I received permission from former PC(USA) moderator, Doug Oldenburg, to share some of his thoughts regarding amendment B.
1) I happen to believe that the argument about dividing the church is the strongest argument against the amendment. I am deeply committed to the unity of the church and I don't want a church all like me or all like you or anyone else. I preached the morning of our presbytery meeting a sermon entitled, "Celebrating Diversity and Affirming Unity." Our GA said a few years ago that our diversity was our greatest asset in discerning the mind of Christ. I join others in fearing that we could encounter a schism in the church much as has happened in the Episcopal Church, and I would deeply regret that.
2) However, having said that, I am convinced that the arguments for passage of the amendment carry far more weight than our fear of division. I learned long ago that as Christians we cannot live our lives on the basis of fear or make decisions out of fear. Of course, we need to be realistic, but fear must not drive our decisions. To a large extent, we make our decisions on the basis of what we believe is Christ's will for the church and then trust that God's Spirit will hover over the fall-out.
3) I well remember that the same argument was used over and over again in the South years ago when debating racial issues. "We must not take a stand on racial issues for fear of losing members or members reducing their pledges." As you know, the argument of fear was used when debating the ordination of women - at least in the South. Yes, we did lose some members and some financial support over those issues, but no one regrets our taking a stand on what we clearly discerned to be the mind of Christ. At Columbia Seminary, my home church at Signal Mountain, Tennessee (I am a son of that church!) stopped giving the seminary $10K each year because I took a public stand on the ordination of gays and lesbians. Yes, we needed the money, but I never regretted the stand I took.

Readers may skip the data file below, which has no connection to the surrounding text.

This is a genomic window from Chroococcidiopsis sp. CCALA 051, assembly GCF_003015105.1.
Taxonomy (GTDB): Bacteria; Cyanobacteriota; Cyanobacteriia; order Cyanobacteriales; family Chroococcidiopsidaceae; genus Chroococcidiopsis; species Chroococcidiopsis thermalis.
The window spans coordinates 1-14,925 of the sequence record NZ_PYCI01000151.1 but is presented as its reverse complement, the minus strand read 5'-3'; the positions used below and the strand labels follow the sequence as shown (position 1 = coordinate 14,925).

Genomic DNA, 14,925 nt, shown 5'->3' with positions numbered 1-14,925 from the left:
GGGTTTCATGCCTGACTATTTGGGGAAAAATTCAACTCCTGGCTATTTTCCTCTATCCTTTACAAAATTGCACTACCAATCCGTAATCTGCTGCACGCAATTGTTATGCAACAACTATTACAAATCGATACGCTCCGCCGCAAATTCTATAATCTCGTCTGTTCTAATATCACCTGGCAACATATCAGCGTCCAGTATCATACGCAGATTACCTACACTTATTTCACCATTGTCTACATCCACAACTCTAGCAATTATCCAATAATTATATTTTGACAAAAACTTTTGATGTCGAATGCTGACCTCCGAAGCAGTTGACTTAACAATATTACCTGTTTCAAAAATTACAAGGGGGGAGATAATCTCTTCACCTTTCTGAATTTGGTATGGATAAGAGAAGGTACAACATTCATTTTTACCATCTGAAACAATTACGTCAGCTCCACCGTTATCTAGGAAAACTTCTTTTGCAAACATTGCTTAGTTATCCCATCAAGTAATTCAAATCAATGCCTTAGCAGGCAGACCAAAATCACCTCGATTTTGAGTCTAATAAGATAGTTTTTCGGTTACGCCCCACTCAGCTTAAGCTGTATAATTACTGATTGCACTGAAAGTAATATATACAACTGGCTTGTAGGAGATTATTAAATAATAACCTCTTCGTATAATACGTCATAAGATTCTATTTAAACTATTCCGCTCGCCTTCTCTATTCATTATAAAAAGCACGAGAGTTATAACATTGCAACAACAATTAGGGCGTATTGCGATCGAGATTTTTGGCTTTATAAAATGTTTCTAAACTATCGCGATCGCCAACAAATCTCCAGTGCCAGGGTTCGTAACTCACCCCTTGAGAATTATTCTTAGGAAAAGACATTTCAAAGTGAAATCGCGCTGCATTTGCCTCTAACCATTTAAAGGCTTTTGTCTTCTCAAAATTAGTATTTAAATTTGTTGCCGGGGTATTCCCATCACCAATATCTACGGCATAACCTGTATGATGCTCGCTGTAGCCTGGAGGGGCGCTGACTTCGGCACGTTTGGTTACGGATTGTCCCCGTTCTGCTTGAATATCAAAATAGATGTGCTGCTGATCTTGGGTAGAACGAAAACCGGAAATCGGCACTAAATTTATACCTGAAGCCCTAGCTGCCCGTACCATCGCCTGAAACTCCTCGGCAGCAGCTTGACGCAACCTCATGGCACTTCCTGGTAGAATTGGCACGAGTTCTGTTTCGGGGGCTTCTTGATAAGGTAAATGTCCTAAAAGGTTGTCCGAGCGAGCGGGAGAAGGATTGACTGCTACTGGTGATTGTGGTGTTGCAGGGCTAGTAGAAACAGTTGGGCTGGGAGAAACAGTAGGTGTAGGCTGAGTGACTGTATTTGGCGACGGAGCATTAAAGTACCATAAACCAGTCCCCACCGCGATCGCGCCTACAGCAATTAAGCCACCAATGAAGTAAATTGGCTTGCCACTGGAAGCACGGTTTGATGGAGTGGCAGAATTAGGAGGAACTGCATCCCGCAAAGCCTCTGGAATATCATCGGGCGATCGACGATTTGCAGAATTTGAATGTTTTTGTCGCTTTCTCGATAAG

4) No one can be sure just what the fall-out will be if we pass the amendment, but I think those who use that argument often overstate their case. After our surprising vote in Charlotte Presbytery, I called a pastor friend who is very conservative (on the other side of this issue) just to express my pastoral concern for him and his colleagues and their churches. I knew he was hurting. He was in a group of about ten pastors that took out a full page ad in the newspaper some months ago expressing their deep regret about the direction of the Presbyterian Church (USA) over this issue. They did not explicitly threaten withdrawal from the denomination, but came close. When I called recently, he was very cordial and thanked me for my call and concern and assured me that neither he nor anyone else in his group has talked about leaving the denomination. Sometimes our fears are unwarranted.
5) As you know, the ultimate basis for making decisions is seeking to discern the mind of Christ as revealed in the whole of Scripture - not just a few selected passages. As I read the Gospels, Jesus was always reaching out to those on the margins, those who felt excluded (Samaritans, tax collectors, lepers, the adulterous woman). His strong bias was weighted toward inclusion, not exclusion. And so it must be our bias too!
6) As a child and young person, I thought that all gays were promiscuous and child molesters. One day a gay man confronted me with the question: "Why can't you understand that child molestation is as offensive to me as it is to you?" And "why can't you understand that I want the same kind of monogamous relationship of fidelity, "till death do us part" that you have with your wife, but I want it with another man." That was a turning point for me. It also became clear to me that none --- NONE -- of the passages in the Bible referring to same gender sex are referring to two people of the same gender in a monogamous, loving, faithful, life-long relationship. Instead, they are referring to prostitution, pederasty, and exploitative relationship. All of us are opposed to those relationships, be they heterosexual or homosexual.
Be of good cheer! "Be faithful unto death (not win every time!) and you shall receive the crown of life."
Good, good thoughts, Doug. Thank you!
Meanwhile, I was thinking about Lisa Larges and the ruling of the PJC that the presbytery did a premature scruple. Always a disappointment when that happens.
There will be a time to declare your scruple. To the tune of "Jesus Walked This Lonesome Valley:"
You must go and state your scruple.
You must state it by yourself.
Ain't nobody else can scruple for ya,
You gotta scruple for yourself.